The terms are medieval:
latitude (n.) late 14c., "breadth," from Old French latitude (13c.) and directly from Latin latitudo "breadth, width, extent, size," from latus "wide," ... . Geographical sense also is from late 14c., literally "breadth" of a map of the known world...
In the fourteenth century, most known-world maps made in the Christian and Muslim West were T & O maps conventionally oriented to place Eden (believed to lie in the extreme East) at the top:
(From Wikimedia.) The black body in the lower middle represents the Mediterranean Sea, with Europe (North) to the left, Africa (South) to the right, and Asia (East) at the top. Breadth (latitude) on this map is north-south and length (longitude) is east-west.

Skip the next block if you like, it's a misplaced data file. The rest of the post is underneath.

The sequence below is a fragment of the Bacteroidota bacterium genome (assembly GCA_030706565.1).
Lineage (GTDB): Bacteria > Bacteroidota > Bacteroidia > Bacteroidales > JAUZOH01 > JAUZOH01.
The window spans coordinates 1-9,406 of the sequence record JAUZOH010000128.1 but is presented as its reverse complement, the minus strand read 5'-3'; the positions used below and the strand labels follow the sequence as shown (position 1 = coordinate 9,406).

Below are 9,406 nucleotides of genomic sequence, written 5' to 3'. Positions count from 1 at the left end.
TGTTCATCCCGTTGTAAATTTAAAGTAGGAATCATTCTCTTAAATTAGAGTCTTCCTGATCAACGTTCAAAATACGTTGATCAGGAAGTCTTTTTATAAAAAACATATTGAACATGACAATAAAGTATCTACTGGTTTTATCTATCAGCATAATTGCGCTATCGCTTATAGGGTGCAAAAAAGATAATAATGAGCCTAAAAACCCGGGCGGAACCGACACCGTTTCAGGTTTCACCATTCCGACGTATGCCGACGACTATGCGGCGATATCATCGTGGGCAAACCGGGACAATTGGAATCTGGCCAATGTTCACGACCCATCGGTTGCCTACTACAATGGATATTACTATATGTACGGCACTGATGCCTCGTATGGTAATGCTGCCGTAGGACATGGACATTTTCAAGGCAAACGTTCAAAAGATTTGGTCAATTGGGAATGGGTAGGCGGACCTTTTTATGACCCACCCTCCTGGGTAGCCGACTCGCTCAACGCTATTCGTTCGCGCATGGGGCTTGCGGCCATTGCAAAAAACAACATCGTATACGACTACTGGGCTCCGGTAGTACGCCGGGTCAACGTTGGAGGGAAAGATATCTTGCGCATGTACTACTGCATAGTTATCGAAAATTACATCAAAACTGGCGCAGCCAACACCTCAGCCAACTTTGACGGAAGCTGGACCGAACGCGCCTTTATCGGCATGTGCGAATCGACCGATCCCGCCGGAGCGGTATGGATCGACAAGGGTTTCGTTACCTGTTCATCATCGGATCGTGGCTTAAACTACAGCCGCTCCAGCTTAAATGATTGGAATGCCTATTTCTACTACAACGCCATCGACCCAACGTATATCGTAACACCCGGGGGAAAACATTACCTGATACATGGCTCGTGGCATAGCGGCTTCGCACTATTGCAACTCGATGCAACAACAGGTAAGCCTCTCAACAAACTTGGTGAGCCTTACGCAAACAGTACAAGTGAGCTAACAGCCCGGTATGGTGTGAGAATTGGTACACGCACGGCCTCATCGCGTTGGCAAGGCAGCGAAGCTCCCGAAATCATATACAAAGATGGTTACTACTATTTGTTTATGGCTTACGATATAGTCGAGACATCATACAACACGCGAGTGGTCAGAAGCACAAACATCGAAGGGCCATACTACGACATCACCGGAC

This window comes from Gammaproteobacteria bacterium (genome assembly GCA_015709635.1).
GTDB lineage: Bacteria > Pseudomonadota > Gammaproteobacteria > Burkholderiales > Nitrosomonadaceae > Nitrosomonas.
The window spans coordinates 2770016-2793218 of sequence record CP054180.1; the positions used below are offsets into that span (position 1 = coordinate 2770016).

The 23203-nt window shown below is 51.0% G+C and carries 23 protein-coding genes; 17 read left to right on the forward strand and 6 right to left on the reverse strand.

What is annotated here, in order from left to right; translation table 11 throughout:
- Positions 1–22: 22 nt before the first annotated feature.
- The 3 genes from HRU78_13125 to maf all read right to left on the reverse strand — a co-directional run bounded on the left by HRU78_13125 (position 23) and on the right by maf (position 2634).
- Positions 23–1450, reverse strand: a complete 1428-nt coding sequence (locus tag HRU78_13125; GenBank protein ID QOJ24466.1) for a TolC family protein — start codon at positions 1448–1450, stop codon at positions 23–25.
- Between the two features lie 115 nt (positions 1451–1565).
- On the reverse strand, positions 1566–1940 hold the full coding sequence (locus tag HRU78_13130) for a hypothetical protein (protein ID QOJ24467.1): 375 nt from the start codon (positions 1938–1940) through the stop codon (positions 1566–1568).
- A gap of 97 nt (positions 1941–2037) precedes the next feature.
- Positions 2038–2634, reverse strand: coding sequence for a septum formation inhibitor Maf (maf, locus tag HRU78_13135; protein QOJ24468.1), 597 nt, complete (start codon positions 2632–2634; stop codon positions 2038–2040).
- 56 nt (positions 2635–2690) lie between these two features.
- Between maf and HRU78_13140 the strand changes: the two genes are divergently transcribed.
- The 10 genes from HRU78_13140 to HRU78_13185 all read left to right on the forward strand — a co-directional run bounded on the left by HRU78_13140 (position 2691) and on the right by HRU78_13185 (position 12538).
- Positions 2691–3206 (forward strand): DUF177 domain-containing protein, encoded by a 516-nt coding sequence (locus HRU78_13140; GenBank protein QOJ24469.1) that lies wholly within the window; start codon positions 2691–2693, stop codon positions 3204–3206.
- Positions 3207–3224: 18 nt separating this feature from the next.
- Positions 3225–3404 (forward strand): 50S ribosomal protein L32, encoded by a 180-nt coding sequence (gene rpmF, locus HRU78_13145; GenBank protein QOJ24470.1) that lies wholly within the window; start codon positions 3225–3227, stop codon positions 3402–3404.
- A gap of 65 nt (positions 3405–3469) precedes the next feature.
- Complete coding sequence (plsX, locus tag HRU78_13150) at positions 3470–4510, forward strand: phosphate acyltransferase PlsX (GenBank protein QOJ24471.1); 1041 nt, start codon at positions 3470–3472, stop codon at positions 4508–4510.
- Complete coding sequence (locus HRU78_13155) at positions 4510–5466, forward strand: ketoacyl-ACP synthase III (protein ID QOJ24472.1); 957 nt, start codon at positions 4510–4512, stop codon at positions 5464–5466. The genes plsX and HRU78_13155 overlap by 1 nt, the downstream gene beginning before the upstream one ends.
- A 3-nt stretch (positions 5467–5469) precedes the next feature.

For at least 2300 years it has been well known in the West that the Earth has a globular shape, so in the minds of medieval cartographers and their readers there would have been no confusion between the (flat) shape of the map and the actual shape of the Earth. We deduce these terms are derived from the cartographic point of view of a map reader rather than from descriptive geometry, even though today their definitions are geometric.